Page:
The Middle Triassic is the second of three epochs of the Triassic period. It lasted from about 247.2 million years ago (mya) to ~237 mya.
Once the middle series in the Triassic was known as the Muschelkalk. This name is now only used for a unit of rock strata of Middle Triassic age, found in western Europe.
Archosaurs were initially rarer than the therapsids which had dominated Permian terrestrial ecosystems, but they began to displace therapsids in the Middle Triassic. This 'Triassic takeover' may have contributed to the evolution of mammals. It forced the surviving therapsids and their mammalian successors to live as small, mainly nocturnal insectivores. Nocturnal life probably forced the proto-mammals to develop fur and higher metabolic rates. In their burrows, keeping warm, looking after the young and feeding them with milk were keys to their later success.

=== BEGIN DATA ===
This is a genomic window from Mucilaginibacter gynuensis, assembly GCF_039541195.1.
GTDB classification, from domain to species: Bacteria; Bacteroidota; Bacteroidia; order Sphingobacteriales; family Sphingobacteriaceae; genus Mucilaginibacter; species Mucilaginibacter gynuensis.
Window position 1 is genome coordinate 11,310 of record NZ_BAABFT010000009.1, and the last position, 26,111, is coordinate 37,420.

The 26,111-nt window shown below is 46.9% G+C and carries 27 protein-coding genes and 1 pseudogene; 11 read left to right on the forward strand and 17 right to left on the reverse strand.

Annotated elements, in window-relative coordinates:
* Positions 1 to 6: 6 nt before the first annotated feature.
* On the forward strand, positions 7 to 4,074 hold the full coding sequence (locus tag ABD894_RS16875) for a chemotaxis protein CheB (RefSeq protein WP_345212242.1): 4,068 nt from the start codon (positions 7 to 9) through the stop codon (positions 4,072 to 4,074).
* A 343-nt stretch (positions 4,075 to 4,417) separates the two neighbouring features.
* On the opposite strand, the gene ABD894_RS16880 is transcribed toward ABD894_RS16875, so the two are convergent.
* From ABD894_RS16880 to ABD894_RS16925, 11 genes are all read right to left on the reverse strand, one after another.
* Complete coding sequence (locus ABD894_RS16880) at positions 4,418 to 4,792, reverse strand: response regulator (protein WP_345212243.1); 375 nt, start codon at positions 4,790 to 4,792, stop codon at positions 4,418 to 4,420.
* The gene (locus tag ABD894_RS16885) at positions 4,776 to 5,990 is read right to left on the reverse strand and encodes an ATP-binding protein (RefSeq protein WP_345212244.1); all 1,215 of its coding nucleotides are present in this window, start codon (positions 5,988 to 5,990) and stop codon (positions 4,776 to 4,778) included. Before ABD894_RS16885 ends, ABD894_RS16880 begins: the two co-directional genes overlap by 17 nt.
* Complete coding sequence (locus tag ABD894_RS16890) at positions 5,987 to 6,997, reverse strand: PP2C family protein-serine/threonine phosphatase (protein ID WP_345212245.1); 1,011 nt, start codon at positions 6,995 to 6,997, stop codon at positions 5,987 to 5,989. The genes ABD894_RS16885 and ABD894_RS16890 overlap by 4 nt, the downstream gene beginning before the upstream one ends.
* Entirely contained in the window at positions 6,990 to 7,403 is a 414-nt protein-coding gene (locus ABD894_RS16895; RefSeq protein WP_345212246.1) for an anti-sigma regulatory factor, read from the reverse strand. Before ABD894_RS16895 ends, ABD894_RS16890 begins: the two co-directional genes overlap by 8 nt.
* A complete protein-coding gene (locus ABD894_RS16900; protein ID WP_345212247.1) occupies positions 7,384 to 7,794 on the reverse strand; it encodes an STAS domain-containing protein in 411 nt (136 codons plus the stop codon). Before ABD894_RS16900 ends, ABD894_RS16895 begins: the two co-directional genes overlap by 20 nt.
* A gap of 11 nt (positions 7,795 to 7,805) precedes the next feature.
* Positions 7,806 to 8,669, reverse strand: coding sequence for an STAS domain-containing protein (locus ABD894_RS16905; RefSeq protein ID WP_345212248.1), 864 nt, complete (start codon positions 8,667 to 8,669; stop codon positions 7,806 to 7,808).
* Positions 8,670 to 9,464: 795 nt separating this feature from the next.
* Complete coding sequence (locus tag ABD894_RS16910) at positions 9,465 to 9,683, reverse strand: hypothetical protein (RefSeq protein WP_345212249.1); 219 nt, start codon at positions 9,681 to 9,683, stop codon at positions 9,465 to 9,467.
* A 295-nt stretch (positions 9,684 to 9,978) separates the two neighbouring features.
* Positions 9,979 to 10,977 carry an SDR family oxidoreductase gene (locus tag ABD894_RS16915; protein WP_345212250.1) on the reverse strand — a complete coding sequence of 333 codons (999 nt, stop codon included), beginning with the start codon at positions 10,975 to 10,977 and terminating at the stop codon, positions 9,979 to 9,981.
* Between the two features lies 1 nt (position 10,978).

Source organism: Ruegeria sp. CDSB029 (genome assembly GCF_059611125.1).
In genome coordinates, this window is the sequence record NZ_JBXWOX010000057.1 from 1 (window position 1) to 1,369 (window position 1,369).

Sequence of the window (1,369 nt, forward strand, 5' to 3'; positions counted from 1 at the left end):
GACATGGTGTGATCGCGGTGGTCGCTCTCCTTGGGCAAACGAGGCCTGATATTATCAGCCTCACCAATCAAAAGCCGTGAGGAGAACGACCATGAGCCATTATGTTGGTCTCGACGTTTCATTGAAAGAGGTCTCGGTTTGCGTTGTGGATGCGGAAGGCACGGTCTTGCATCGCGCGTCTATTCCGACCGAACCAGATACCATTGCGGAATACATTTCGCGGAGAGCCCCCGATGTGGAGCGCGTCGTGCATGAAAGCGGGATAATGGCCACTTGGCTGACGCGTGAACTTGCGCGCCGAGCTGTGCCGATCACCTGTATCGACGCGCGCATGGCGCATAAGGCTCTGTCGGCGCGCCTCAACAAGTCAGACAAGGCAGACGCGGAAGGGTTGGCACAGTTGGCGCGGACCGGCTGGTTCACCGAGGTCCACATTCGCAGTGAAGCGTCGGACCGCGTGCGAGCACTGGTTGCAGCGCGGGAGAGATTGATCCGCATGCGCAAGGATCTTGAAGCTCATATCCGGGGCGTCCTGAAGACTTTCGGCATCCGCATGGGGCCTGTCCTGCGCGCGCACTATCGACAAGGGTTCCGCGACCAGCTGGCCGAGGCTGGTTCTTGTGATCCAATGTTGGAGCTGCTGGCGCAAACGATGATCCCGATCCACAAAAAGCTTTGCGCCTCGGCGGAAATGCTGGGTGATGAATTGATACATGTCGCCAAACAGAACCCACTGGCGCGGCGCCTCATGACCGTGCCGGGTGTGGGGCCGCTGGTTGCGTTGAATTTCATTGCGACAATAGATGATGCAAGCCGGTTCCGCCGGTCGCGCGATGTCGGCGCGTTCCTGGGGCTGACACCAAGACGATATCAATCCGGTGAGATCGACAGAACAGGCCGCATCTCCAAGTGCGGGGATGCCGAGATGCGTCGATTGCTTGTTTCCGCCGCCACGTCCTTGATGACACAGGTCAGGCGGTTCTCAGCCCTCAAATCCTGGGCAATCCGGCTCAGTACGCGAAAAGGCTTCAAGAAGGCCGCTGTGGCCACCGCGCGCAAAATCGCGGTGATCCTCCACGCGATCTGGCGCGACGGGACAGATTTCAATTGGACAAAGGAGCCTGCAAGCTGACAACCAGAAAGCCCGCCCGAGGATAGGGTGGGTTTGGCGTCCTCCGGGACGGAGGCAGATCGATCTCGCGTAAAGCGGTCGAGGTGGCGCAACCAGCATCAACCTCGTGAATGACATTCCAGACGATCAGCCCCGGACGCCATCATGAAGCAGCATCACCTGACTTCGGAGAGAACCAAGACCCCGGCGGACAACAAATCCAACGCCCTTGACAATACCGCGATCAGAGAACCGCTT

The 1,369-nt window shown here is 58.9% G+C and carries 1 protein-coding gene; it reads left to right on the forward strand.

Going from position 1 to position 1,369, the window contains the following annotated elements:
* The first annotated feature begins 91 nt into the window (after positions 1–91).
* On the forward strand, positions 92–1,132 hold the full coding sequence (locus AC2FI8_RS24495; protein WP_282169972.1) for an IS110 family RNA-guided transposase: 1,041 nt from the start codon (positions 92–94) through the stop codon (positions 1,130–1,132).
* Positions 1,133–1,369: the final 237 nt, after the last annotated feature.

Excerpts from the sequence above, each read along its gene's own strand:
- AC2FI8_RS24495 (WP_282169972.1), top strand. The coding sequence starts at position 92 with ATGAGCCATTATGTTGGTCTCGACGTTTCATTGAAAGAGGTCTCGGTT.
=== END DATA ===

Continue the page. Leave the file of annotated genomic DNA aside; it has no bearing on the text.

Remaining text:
The ancestors of crocodiles, and the ancestors of pterosaurs and dinosaurs, were the most important archosaurs of this epoch.
In the Tethys Ocean, the first sauropterygia were present, the nothosaurs and early plesiosaurs. Ichthyosaurs had arrived in the Lower Triassic.